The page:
The U.S. Federal Communications Commission (FCC) has proposed updating its rules requiring telecommunications operators to notify customers and law enforcement of breaches of confidential consumer information.
The proposed rule changes were detailed in a Notice of Proposed Rulemaking issued by the Commission in early January. In brief, the proposed changes would eliminate the current seven business day mandatory waiting period to issue notifications of a breach, and would also require notification of all reportable breaches to the FCC, the Federal Bureau of Investigation (FBI), and the U.S. Secret Service.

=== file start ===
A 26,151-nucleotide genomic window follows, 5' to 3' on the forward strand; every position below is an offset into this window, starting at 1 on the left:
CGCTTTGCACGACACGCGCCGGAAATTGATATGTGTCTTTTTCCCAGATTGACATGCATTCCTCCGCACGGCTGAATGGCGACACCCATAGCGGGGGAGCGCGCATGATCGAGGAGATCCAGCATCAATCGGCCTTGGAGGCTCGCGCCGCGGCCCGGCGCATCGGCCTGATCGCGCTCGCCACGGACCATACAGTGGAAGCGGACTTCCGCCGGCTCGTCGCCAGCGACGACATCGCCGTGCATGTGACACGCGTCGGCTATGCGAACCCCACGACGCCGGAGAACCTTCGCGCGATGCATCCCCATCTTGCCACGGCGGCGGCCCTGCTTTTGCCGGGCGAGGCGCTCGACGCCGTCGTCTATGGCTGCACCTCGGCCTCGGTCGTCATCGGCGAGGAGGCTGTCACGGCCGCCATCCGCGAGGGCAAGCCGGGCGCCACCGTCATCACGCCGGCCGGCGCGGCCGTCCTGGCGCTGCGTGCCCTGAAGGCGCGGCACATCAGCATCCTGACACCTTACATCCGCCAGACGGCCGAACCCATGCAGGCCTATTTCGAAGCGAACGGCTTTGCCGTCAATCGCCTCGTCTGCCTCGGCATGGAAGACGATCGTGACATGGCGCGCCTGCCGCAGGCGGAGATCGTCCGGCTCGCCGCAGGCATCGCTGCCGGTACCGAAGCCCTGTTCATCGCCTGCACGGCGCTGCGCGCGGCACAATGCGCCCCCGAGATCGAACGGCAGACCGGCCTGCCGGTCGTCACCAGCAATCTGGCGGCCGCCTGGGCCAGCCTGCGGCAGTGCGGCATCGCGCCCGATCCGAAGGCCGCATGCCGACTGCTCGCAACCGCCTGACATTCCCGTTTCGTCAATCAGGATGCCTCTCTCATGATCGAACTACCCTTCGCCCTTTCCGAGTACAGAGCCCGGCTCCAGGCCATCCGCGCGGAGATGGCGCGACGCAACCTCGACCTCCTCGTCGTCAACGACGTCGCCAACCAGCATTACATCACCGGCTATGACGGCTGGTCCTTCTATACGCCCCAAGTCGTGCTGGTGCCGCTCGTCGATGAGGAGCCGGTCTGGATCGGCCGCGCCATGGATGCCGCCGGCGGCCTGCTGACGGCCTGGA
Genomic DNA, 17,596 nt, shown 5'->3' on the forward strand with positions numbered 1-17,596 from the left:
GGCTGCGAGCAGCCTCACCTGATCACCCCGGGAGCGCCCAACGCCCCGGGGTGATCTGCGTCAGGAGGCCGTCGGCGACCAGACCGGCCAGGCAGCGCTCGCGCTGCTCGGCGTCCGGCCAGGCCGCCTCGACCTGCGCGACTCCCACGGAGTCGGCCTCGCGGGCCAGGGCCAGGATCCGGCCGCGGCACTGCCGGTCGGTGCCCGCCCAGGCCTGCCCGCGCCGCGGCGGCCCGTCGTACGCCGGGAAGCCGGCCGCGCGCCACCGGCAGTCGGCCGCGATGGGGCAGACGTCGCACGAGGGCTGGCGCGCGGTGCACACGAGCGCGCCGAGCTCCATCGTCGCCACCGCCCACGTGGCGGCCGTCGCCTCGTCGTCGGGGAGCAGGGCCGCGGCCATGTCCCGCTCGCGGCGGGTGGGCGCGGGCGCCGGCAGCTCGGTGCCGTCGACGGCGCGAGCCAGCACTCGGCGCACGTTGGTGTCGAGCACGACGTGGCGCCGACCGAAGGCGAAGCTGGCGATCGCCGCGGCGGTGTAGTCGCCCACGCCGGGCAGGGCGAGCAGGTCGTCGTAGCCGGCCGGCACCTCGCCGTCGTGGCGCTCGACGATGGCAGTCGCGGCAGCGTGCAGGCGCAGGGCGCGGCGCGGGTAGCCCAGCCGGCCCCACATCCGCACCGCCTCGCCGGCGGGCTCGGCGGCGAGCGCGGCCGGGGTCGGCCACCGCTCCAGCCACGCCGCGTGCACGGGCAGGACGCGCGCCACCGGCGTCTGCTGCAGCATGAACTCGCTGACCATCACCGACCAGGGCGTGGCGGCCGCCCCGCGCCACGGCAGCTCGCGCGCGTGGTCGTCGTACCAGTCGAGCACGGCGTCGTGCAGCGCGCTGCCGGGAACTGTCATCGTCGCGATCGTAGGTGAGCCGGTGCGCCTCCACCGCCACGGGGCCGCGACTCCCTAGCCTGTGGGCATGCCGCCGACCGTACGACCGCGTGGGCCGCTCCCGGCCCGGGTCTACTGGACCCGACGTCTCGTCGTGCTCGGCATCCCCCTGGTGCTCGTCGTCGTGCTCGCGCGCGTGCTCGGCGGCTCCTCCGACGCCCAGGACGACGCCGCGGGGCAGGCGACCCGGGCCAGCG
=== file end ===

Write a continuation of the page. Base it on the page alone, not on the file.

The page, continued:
The Commission also seeks to expand the definition of “breach” to include any inadvertent access, use, or disclosure of customer information. This change would help to protect customers not just from malicious breaches by third parties but also from accidental access, use, or disclosures.
If adopted, the proposed changes would dramatically overhaul Commission rules first enacted in 2007. The Commission acknowledged in its Notice that the threat landscape facing telecommunications operators has changed dramatically over the past 15 years and that its proposed changes are necessary to keep pace with emerging challenges to data security.
Read the text of the Commission’s Notice of Proposed Rulemaking regarding its data breach regulations.
Comments on the FCC’s proposed rules can be filed electronically through the Commission’s Electronic Comment Filing System (ECFS) (reference Docket No. 22-21).
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